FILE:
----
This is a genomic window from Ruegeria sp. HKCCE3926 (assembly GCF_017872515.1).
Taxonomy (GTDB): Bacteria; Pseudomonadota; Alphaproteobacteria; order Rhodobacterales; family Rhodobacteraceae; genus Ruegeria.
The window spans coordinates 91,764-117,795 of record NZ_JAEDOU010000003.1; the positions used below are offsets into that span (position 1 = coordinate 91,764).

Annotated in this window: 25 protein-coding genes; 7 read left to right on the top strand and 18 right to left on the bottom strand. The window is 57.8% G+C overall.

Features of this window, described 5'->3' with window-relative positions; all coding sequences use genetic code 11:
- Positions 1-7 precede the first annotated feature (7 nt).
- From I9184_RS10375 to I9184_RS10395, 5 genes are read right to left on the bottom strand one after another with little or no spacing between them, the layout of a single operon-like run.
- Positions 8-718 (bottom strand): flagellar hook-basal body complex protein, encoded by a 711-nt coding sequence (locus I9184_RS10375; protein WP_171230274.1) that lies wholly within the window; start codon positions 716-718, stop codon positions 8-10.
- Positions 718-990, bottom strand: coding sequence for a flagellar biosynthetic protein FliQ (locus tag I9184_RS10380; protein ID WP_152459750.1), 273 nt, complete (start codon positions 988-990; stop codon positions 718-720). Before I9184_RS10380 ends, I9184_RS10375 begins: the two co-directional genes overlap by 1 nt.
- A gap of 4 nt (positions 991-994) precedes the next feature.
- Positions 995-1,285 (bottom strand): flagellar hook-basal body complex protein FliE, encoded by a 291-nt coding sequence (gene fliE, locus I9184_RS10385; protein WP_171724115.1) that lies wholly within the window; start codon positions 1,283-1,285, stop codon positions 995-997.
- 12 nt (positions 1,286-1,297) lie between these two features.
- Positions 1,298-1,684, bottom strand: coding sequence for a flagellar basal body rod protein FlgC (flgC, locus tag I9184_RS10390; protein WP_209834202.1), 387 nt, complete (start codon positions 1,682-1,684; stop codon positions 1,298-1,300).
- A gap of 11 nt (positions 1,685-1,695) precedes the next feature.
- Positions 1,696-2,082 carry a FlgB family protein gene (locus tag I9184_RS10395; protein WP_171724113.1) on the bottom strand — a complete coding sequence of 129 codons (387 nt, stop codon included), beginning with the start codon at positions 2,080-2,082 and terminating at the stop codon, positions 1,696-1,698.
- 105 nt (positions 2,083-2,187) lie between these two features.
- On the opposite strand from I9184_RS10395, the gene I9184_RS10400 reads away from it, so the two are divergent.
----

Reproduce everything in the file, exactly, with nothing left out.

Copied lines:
This is a genomic window from Ruegeria sp. HKCCE3926 (assembly GCF_017872515.1).
Taxonomy (GTDB): Bacteria; Pseudomonadota; Alphaproteobacteria; order Rhodobacterales; family Rhodobacteraceae; genus Ruegeria.
The window spans coordinates 91,764-117,795 of record NZ_JAEDOU010000003.1; the positions used below are offsets into that span (position 1 = coordinate 91,764).

Annotated in this window: 25 protein-coding genes; 7 read left to right on the top strand and 18 right to left on the bottom strand. The window is 57.8% G+C overall.

Features of this window, described 5'->3' with window-relative positions; all coding sequences use genetic code 11:
- Positions 1-7 precede the first annotated feature (7 nt).
- From I9184_RS10375 to I9184_RS10395, 5 genes are read right to left on the bottom strand one after another with little or no spacing between them, the layout of a single operon-like run.
- Positions 8-718 (bottom strand): flagellar hook-basal body complex protein, encoded by a 711-nt coding sequence (locus I9184_RS10375; protein WP_171230274.1) that lies wholly within the window; start codon positions 716-718, stop codon positions 8-10.
- Positions 718-990, bottom strand: coding sequence for a flagellar biosynthetic protein FliQ (locus tag I9184_RS10380; protein ID WP_152459750.1), 273 nt, complete (start codon positions 988-990; stop codon positions 718-720). Before I9184_RS10380 ends, I9184_RS10375 begins: the two co-directional genes overlap by 1 nt.
- A gap of 4 nt (positions 991-994) precedes the next feature.
- Positions 995-1,285 (bottom strand): flagellar hook-basal body complex protein FliE, encoded by a 291-nt coding sequence (gene fliE, locus I9184_RS10385; protein WP_171724115.1) that lies wholly within the window; start codon positions 1,283-1,285, stop codon positions 995-997.
- 12 nt (positions 1,286-1,297) lie between these two features.
- Positions 1,298-1,684, bottom strand: coding sequence for a flagellar basal body rod protein FlgC (flgC, locus tag I9184_RS10390; protein WP_209834202.1), 387 nt, complete (start codon positions 1,682-1,684; stop codon positions 1,298-1,300).
- A gap of 11 nt (positions 1,685-1,695) precedes the next feature.
- Positions 1,696-2,082 carry a FlgB family protein gene (locus tag I9184_RS10395; protein WP_171724113.1) on the bottom strand — a complete coding sequence of 129 codons (387 nt, stop codon included), beginning with the start codon at positions 2,080-2,082 and terminating at the stop codon, positions 1,696-1,698.
- 105 nt (positions 2,083-2,187) lie between these two features.
- On the opposite strand from I9184_RS10395, the gene I9184_RS10400 reads away from it, so the two are divergent.